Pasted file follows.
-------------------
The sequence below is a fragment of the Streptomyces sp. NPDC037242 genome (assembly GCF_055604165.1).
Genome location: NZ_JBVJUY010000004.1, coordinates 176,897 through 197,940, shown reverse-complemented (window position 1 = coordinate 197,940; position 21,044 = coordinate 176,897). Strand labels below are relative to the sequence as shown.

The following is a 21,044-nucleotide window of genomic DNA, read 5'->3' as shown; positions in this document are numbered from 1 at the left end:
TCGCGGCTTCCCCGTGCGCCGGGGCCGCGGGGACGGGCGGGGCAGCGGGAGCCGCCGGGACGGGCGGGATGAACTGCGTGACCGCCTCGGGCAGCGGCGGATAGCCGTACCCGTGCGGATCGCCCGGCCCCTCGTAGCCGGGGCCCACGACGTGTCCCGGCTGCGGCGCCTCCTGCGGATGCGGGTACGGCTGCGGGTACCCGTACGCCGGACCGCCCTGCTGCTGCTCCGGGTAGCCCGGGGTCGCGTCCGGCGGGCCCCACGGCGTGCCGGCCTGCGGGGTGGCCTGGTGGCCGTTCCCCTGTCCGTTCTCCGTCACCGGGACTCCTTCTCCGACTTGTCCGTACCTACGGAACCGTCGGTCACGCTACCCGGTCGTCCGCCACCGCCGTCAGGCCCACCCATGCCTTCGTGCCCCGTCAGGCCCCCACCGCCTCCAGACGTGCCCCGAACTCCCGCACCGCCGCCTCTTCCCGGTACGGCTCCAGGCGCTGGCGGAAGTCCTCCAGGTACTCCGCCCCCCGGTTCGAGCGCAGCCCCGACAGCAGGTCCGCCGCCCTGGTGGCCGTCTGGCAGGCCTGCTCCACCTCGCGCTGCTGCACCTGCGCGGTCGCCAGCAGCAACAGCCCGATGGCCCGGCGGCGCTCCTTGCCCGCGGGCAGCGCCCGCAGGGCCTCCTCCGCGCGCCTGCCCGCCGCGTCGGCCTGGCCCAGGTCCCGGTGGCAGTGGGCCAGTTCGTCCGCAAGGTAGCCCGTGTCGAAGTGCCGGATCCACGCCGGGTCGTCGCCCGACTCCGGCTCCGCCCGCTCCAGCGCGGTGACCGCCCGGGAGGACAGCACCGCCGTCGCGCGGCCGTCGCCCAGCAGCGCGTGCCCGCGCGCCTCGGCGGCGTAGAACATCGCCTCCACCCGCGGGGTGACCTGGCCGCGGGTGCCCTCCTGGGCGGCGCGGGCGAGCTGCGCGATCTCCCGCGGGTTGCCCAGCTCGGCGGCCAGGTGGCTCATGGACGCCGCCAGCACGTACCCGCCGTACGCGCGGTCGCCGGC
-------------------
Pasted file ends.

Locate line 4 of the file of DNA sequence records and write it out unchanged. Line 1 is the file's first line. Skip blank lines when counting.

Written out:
TCGCGGCTTCCCCGTGCGCCGGGGCCGCGGGGACGGGCGGGGCAGCGGGAGCCGCCGGGACGGGCGGGATGAACTGCGTGACCGCCTCGGGCAGCGGCGGATAGCCGTACCCGTGCGGATCGCCCGGCCCCTCGTAGCCGGGGCCCACGACGTGTCCCGGCTGCGGCGCCTCCTGCGGATGCGGGTACGGCTGCGGGTACCCGTACGCCGGACCGCCCTGCTGCTGCTCCGGGTAGCCCGGGGTCGCGTCCGGCGGGCCCCACGGCGTGCCGGCCTGCGGGGTGGCCTGGTGGCCGTTCCCCTGTCCGTTCTCCGTCACCGGGACTCCTTCTCCGACTTGTCCGTACCTACGGAACCGTCGGTCACGCTACCCGGTCGTCCGCCACCGCCGTCAGGCCCACCCATGCCTTCGTGCCCCGTCAGGCCCCCACCGCCTCCAGACGTGCCCCGAACTCCCGCACCGCCGCCTCTTCCCGGTACGGCTCCAGGCGCTGGCGGAAGTCCTCCAGGTACTCCGCCCCCCGGTTCGAGCGCAGCCCCGACAGCAGGTCCGCCGCCCTGGTGGCCGTCTGGCAGGCCTGCTCCACCTCGCGCTGCTGCACCTGCGCGGTCGCCAGCAGCAACAGCCCGATGGCCCGGCGGCGCTCCTTGCCCGCGGGCAGCGCCCGCAGGGCCTCCTCCGCGCGCCTGCCCGCCGCGTCGGCCTGGCCCAGGTCCCGGTGGCAGTGGGCCAGTTCGTCCGCAAGGTAGCCCGTGTCGAAGTGCCGGATCCACGCCGGGTCGTCGCCCGACTCCGGCTCCGCCCGCTCCAGCGCGGTGACCGCCCGGGAGGACAGCACCGCCGTCGCGCGGCCGTCGCCCAGCAGCGCGTGCCCGCGCGCCTCGGCGGCGTAGAACATCGCCTCCACCCGCGGGGTGACCTGGCCGCGGGTGCCCTCCTGGGCGGCGCGGGCGAGCTGCGCGATCTCCCGCGGGTTGCCCAGCTCGGCGGCCAGGTGGCTCATGGACGCCGCCAGCACGTACCCGCCGTACGCGCGGTCGCCGGC